No matter how much I hear about Accountable Care Organizations, a key feature of the coming wave of cost-containing health reform here and nationwide, I still feel vaguely confused about them. Last week, the federal government issued guidelines on ACOs, making the topic even hotter but not, for me, much clearer.
So I’m deeply grateful to the excellent reporters at Kaiser Health News for their clarifications — and particularly for their analogies. They’ve just put out a new guide on ACOs, including this:
ACOs have been compared to the elusive unicorn: everyone seems to know what it looks like, but no one has actually seen one. But the health care industry has already embarked on a frenzied quest to create them as quickly as possible. Today, after many delays and false starts, the Obama administration proposed guidelines on how ACOs will work.
Here is a brief guide to what we know about ACOs.
What is an accountable care organization?
An ACO is a network of doctors and hospitals that shares responsibility for providing care to patients. In the new law, an ACO would agree to manage all of the health care needs of a minimum of 5,000 Medicare beneficiaries for at least three years.
Think of it as buying a television, says Harold Miller, president and CEO of the Network for Regional Healthcare Improvement and executive director of the Center for Healthcare Quality & Payment Reform in Pittsburgh. A TV manufacturer like Sony may contract with many suppliers to build sets. Like Sony does for TVs, Miller says, an ACO would bring together the different component parts of care for the patient – primary care, specialists, hospitals, home health care, etc. – and ensure that all of the “parts work well together.”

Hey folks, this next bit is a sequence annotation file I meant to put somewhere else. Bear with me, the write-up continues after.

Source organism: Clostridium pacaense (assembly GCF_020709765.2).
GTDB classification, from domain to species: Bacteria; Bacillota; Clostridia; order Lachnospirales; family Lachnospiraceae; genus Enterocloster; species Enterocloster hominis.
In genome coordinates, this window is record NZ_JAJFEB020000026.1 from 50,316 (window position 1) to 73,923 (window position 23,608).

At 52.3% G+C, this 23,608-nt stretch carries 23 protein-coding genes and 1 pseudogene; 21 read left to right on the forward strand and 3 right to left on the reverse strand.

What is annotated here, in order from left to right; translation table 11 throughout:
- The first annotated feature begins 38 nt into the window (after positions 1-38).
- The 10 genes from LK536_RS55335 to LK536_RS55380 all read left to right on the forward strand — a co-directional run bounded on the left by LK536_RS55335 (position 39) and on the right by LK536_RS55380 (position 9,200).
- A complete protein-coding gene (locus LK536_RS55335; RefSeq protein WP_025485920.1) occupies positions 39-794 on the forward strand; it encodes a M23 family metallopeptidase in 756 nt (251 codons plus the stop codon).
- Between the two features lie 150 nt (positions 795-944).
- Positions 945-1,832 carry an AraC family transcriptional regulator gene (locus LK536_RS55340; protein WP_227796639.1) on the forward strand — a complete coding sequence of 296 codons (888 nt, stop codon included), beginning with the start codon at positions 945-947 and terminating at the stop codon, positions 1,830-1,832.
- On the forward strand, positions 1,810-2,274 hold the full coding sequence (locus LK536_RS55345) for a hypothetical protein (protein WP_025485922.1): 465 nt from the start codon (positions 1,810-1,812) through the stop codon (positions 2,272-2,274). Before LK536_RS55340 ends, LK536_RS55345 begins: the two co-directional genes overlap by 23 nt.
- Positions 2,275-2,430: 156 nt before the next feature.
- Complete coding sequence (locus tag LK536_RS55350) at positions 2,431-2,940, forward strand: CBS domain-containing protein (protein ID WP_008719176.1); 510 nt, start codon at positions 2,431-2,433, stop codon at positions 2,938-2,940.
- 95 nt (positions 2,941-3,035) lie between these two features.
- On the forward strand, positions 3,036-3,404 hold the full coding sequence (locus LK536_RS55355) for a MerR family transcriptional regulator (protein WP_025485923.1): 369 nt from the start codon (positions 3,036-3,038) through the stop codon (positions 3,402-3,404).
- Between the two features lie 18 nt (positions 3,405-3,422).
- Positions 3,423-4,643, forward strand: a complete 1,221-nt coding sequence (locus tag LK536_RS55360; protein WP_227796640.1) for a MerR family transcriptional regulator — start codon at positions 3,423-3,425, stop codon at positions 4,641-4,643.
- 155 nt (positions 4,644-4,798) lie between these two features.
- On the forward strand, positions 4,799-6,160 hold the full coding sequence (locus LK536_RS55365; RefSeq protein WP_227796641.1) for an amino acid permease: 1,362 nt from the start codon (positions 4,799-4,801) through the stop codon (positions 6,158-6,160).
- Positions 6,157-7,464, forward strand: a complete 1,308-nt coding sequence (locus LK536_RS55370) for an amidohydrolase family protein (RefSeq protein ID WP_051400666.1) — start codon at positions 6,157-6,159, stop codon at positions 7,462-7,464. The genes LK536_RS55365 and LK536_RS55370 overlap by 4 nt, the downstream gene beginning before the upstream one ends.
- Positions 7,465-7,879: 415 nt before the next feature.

The problem today, Miller says, is that patients are getting each part of their health care separately. “People want to buy individual circuit boards, not a whole TV,” he says. “If we can show them that the TV works better, maybe they’ll buy it,” rather than assembling a patchwork of services themselves.
Now that, I get! And here’s an extremely useful Kaiser Health News page with a whole bouquet of useful federal links on ACOs. Now we just need a Massachusetts equivalent — if anyone knows of one, please let us know.
For gluttons, there’s also the four-minute video with Jordan Rau of Kaiser Health News discussing the ACO guidelines. And there’s a delicious KHN/Washington Post piece today about how ACOs are creating a veritable gold rush for health care consultants.